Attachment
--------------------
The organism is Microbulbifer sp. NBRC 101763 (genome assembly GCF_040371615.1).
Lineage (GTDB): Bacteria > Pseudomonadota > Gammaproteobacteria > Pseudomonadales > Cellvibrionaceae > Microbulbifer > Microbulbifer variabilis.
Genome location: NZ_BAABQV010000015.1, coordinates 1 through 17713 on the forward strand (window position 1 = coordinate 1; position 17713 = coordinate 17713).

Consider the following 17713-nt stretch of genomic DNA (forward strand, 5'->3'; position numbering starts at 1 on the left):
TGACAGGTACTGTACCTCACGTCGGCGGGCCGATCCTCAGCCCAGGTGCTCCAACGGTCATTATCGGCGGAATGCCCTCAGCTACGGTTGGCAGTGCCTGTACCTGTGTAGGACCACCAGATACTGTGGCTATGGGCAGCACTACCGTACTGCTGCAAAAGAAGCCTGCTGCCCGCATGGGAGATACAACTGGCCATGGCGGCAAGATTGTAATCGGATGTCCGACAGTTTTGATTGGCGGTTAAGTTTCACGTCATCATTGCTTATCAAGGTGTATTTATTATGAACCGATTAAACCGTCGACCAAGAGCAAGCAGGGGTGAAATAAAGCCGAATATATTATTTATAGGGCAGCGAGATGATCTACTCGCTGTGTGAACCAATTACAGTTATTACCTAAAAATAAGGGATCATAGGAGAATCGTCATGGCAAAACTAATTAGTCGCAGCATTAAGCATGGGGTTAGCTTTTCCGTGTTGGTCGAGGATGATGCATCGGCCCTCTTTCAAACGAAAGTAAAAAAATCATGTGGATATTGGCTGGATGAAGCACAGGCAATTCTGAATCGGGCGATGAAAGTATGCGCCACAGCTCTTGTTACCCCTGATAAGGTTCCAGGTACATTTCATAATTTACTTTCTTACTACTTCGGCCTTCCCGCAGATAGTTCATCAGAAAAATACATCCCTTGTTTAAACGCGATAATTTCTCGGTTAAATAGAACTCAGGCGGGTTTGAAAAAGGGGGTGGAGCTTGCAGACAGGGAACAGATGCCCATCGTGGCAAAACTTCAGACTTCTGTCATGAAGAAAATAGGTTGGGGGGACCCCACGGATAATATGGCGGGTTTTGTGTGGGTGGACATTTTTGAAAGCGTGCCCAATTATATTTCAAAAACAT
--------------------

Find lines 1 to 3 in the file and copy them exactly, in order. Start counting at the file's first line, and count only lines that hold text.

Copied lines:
The organism is Microbulbifer sp. NBRC 101763 (genome assembly GCF_040371615.1).
Lineage (GTDB): Bacteria > Pseudomonadota > Gammaproteobacteria > Pseudomonadales > Cellvibrionaceae > Microbulbifer > Microbulbifer variabilis.
Genome location: NZ_BAABQV010000015.1, coordinates 1 through 17713 on the forward strand (window position 1 = coordinate 1; position 17713 = coordinate 17713).